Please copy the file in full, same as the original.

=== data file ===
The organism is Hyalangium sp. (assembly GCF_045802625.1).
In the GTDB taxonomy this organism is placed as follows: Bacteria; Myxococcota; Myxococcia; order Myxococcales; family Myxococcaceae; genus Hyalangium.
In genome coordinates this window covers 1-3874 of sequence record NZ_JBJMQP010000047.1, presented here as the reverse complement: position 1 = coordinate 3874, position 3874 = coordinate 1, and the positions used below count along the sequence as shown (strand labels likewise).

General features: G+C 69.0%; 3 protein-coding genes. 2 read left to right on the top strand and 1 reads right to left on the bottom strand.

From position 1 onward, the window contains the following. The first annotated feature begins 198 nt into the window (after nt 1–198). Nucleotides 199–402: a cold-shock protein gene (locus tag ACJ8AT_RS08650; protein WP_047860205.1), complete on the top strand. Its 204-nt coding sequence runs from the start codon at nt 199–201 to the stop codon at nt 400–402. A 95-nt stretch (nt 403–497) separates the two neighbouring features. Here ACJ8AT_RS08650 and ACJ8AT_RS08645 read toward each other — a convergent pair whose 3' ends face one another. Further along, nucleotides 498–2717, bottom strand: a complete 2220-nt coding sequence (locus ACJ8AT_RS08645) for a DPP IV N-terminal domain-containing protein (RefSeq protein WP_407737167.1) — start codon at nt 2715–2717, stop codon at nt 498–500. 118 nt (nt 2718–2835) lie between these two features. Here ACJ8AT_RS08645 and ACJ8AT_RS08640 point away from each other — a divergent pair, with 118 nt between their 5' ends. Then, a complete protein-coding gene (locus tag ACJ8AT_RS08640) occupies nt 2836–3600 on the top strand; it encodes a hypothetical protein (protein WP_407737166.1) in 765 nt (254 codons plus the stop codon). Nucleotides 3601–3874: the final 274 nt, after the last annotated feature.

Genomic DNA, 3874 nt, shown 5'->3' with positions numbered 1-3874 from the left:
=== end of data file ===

The organism is Hyalangium sp. (assembly GCF_045802625.1).
In the GTDB taxonomy this organism is placed as follows: Bacteria; Myxococcota; Myxococcia; order Myxococcales; family Myxococcaceae; genus Hyalangium.
In genome coordinates this window covers 1-3874 of sequence record NZ_JBJMQP010000047.1, presented here as the reverse complement: position 1 = coordinate 3874, position 3874 = coordinate 1, and the positions used below count along the sequence as shown (strand labels likewise).

General features: G+C 69.0%; 3 protein-coding genes. 2 read left to right on the top strand and 1 reads right to left on the bottom strand.

From position 1 onward, the window contains the following. The first annotated feature begins 198 nt into the window (after nt 1–198). Nucleotides 199–402: a cold-shock protein gene (locus tag ACJ8AT_RS08650; protein WP_047860205.1), complete on the top strand. Its 204-nt coding sequence runs from the start codon at nt 199–201 to the stop codon at nt 400–402. A 95-nt stretch (nt 403–497) separates the two neighbouring features. Here ACJ8AT_RS08650 and ACJ8AT_RS08645 read toward each other — a convergent pair whose 3' ends face one another. Further along, nucleotides 498–2717, bottom strand: a complete 2220-nt coding sequence (locus ACJ8AT_RS08645) for a DPP IV N-terminal domain-containing protein (RefSeq protein WP_407737167.1) — start codon at nt 2715–2717, stop codon at nt 498–500. 118 nt (nt 2718–2835) lie between these two features. Here ACJ8AT_RS08645 and ACJ8AT_RS08640 point away from each other — a divergent pair, with 118 nt between their 5' ends. Then, a complete protein-coding gene (locus tag ACJ8AT_RS08640) occupies nt 2836–3600 on the top strand; it encodes a hypothetical protein (protein WP_407737166.1) in 765 nt (254 codons plus the stop codon). Nucleotides 3601–3874: the final 274 nt, after the last annotated feature.

Genomic DNA, 3874 nt, shown 5'->3' with positions numbered 1-3874 from the left: